Uncovering the mystery of living longer in Colares

Amidst the heavy rain pouring down, attempting to compensate for the arid spring and summer, we remained undeterred. Embarking down the narrow path that guides us to Colares, we sought to meet an iconic wine producer: the 97-year-old Paulo da Silva, known fondly as Chitas (pronounced as cheetahs), a name inherited from his grandfather.

Our stop was at Adega Beira Mar, a fitting name that signifies a cellar by the sea. Paulo emerged to welcome us, clad in a sleek dark suit that accentuated his slender frame. Despite the chill inside the building, he appeared unaffected. When we inquired, “Is it the chilliness or the wine that holds the key to your long life?” Paulo responded with a grin. “My father used to claim that consuming a bottle of our wine with lunch and another with dinner would lengthen your life. However, I prefer a small glass of wine accompanying my meals.”

Paulo possesses an extraordinary recollection of dates, details, and statistics. He narrated the tale of the building’s construction in 1898 by his grandfather. “This establishment has witnessed it all: both world wars, the Great Depression.”

In Colares, the unique vine planting technique unfolds. Farmers dig through the sand until they reach a clay stratum suitable for planting vine roots. The sandy terrain acted as a natural defense against phylloxera, an insect that ravaged numerous European vineyards in the latter part of the 19th century.

While wine production dwindled in other regions, Colares flourished. Many producers thrived by shipping their wines to Brazil. Paulo’s grandfather, António, worked as a foreman for one of these exporters, Manuel José Colares. António’s dedication and strong work ethic led Manuel to entrust him with a portion of his enterprise. Nevertheless, with the onset of the Great Depression, Brazil failed to pay for the wines, resulting in the bankruptcy of most companies. Only Paulo’s Adega Beira Mar has endured within the family. “Our wines have garnered 71 awards since 1889, two of which were received just last year,” he proudly shared.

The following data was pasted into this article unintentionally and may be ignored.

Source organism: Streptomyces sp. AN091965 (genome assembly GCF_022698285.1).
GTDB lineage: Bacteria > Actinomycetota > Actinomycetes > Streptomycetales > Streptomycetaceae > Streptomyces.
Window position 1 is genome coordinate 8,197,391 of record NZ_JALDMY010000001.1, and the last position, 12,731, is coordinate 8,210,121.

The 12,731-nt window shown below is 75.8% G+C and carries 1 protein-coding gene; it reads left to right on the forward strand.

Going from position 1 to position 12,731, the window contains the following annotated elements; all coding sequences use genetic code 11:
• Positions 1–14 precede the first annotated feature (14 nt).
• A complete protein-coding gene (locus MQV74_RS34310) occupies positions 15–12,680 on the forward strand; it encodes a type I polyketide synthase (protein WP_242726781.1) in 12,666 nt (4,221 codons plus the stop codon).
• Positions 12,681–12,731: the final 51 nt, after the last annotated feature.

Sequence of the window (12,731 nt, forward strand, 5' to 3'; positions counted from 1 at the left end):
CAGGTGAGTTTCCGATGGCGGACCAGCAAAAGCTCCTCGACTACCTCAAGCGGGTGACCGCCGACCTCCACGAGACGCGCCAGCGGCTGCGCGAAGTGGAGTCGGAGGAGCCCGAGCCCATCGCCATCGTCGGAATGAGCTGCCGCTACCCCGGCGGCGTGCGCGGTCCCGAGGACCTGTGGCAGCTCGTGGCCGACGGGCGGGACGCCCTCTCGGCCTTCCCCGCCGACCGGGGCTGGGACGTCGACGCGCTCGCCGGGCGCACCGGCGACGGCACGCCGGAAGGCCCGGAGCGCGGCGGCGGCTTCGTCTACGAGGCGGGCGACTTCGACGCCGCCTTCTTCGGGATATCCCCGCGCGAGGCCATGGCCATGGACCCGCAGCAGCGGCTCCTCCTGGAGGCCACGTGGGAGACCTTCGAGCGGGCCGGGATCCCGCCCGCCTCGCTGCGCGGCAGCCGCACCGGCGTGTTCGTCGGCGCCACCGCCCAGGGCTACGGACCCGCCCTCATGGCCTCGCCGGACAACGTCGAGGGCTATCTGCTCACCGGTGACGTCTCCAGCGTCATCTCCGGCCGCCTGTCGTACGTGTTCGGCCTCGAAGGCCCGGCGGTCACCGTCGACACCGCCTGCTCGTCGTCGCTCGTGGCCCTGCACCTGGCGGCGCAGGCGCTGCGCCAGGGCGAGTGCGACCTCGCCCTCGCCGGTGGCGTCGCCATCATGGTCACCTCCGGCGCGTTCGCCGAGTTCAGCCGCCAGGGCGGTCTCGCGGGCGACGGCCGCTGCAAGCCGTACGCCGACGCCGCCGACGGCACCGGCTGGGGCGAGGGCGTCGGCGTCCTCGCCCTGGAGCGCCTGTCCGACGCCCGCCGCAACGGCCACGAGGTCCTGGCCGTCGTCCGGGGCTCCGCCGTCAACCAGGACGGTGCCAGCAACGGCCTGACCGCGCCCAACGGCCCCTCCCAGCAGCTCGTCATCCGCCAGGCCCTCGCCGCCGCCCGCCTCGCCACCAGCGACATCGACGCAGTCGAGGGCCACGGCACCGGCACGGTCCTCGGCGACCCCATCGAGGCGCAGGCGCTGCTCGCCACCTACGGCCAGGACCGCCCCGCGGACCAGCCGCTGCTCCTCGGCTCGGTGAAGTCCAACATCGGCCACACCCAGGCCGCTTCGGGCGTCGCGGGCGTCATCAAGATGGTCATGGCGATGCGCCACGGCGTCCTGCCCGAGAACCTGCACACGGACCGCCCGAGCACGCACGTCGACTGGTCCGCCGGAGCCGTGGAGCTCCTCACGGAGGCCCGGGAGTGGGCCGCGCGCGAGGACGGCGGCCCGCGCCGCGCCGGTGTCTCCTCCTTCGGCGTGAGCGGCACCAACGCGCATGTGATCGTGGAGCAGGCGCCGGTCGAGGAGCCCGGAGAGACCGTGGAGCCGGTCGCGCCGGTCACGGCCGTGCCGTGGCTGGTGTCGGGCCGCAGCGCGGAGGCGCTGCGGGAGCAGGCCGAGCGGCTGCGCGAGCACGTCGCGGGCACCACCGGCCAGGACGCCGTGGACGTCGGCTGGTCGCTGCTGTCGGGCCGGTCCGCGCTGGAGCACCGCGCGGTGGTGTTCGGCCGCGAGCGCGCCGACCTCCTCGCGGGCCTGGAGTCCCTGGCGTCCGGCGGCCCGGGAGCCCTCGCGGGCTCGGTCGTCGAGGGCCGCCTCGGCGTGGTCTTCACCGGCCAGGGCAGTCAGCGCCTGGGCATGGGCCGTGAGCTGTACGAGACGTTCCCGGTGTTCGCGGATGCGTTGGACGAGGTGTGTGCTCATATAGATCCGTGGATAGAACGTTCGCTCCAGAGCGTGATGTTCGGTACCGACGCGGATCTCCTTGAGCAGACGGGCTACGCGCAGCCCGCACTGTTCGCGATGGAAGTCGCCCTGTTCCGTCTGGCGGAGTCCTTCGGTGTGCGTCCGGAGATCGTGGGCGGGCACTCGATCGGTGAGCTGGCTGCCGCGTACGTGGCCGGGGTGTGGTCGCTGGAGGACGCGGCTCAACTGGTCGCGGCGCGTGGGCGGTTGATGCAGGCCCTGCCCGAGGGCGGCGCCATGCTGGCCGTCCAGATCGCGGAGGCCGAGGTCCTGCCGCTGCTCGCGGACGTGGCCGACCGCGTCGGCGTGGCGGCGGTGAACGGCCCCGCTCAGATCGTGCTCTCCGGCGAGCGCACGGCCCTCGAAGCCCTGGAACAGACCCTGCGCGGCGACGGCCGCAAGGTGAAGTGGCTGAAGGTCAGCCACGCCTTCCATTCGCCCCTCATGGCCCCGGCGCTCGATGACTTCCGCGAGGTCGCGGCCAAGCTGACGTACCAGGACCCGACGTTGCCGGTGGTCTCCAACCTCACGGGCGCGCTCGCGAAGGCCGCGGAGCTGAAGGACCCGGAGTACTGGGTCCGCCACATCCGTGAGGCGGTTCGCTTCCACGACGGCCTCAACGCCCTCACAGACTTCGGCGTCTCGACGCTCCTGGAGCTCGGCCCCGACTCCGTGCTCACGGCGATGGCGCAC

Over the years, the construction of vacation homes in Colares has encroached upon the vineyard lands, diminishing them to a mere 30 hectares. While Paulo da Silva owns certain plots of vines, for the most part, he was what the French describe as a “negociant,” a shrewd wine merchant. His expertise lies in recognizing superior wines, maturing them to perfection, and then marketing them. “Time is the secret behind Colares wine,” he elucidated. The region’s distinctive varietals, the white Malvasia and the red Ramisco, necessitate time to evolve their complexity and finesse.

During a visit by the former President of Portugal, Jorge Sampaio, Paulo was asked, “Which is the oldest wine in the cellar?” Paulo responded, “It dates back to 1955.” The president remarked, “You have preserved that wine for too long; it must have turned bad.” Paulo fetched a bottle from 1955 and presented it to the president. A few weeks later, the president called in the evening, expressing, “We enjoyed that wine during dinner tonight, and it was outstanding. I have learned something new— Colares wines exhibit remarkable longevity.”

We savored a vibrant and sharp Malvasia from 1996, boasting citrus and green olive aromas with a dash of salinity on the palate. Truly captivating!

Paulo guided us to view some Ramisco vines that he had planted in the sandy terrain close to the cellar just two years prior. Beaming with pride, he remarked, “Observe how well they are flourishing.” He then indicated a vacant area in the yard. “I plan to construct a new cellar there to bolster our production,” he disclosed.

Could it be that Colares wines harbor the secret to perpetual youth and vitality? We procured a few bottles to examine this hypothesis. An enjoyable experiment awaits.

Link to the source


Asraful Shohag

About Author

Leave a comment

Your email address will not be published. Required fields are marked *

You may also like


As capacidades nucleares da Rússia estão “sempre em estado de prontidão”

Em meio à situação de conflito na Ucrânia e logo após assumir o quinto mandato como líder do país, Putin

Marcelo persuades voting during a “critical period” in Europe’s history

The chief of the Portuguese State warns, “Seventy-four years later, Europe is going through a particularly critical period in its